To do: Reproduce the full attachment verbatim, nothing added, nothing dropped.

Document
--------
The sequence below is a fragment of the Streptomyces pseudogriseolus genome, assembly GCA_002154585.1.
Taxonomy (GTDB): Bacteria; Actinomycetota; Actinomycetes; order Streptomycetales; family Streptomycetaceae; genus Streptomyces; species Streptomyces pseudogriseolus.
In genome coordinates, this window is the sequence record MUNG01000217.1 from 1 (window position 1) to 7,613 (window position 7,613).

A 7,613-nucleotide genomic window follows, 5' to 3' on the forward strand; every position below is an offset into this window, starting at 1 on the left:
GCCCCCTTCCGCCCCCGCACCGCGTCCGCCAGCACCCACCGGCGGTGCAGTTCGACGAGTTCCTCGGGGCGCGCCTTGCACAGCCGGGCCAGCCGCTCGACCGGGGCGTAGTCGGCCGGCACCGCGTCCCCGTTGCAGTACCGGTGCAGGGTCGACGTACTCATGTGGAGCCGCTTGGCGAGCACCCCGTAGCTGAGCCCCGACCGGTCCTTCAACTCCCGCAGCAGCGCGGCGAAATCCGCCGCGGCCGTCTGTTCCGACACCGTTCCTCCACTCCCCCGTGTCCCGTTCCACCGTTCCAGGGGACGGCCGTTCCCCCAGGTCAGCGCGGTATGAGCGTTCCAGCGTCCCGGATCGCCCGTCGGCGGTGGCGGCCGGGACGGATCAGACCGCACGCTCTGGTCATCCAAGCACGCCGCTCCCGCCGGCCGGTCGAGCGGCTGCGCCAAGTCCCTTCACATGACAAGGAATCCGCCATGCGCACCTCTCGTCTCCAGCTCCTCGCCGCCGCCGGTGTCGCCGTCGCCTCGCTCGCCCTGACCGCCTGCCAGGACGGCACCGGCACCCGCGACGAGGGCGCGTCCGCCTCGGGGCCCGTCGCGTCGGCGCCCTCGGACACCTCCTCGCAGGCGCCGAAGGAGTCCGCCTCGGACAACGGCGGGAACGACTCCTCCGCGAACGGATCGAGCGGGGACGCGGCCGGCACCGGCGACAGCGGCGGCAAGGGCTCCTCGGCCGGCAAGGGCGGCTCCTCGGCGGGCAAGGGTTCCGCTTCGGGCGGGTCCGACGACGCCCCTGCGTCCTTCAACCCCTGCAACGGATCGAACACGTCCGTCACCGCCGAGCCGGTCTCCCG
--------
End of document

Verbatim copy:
The sequence below is a fragment of the Streptomyces pseudogriseolus genome, assembly GCA_002154585.1.
Taxonomy (GTDB): Bacteria; Actinomycetota; Actinomycetes; order Streptomycetales; family Streptomycetaceae; genus Streptomyces; species Streptomyces pseudogriseolus.
In genome coordinates, this window is the sequence record MUNG01000217.1 from 1 (window position 1) to 7,613 (window position 7,613).

A 7,613-nucleotide genomic window follows, 5' to 3' on the forward strand; every position below is an offset into this window, starting at 1 on the left:
GCCCCCTTCCGCCCCCGCACCGCGTCCGCCAGCACCCACCGGCGGTGCAGTTCGACGAGTTCCTCGGGGCGCGCCTTGCACAGCCGGGCCAGCCGCTCGACCGGGGCGTAGTCGGCCGGCACCGCGTCCCCGTTGCAGTACCGGTGCAGGGTCGACGTACTCATGTGGAGCCGCTTGGCGAGCACCCCGTAGCTGAGCCCCGACCGGTCCTTCAACTCCCGCAGCAGCGCGGCGAAATCCGCCGCGGCCGTCTGTTCCGACACCGTTCCTCCACTCCCCCGTGTCCCGTTCCACCGTTCCAGGGGACGGCCGTTCCCCCAGGTCAGCGCGGTATGAGCGTTCCAGCGTCCCGGATCGCCCGTCGGCGGTGGCGGCCGGGACGGATCAGACCGCACGCTCTGGTCATCCAAGCACGCCGCTCCCGCCGGCCGGTCGAGCGGCTGCGCCAAGTCCCTTCACATGACAAGGAATCCGCCATGCGCACCTCTCGTCTCCAGCTCCTCGCCGCCGCCGGTGTCGCCGTCGCCTCGCTCGCCCTGACCGCCTGCCAGGACGGCACCGGCACCCGCGACGAGGGCGCGTCCGCCTCGGGGCCCGTCGCGTCGGCGCCCTCGGACACCTCCTCGCAGGCGCCGAAGGAGTCCGCCTCGGACAACGGCGGGAACGACTCCTCCGCGAACGGATCGAGCGGGGACGCGGCCGGCACCGGCGACAGCGGCGGCAAGGGCTCCTCGGCCGGCAAGGGCGGCTCCTCGGCGGGCAAGGGTTCCGCTTCGGGCGGGTCCGACGACGCCCCTGCGTCCTTCAACCCCTGCAACGGATCGAACACGTCCGTCACCGCCGAGCCGGTCTCCCG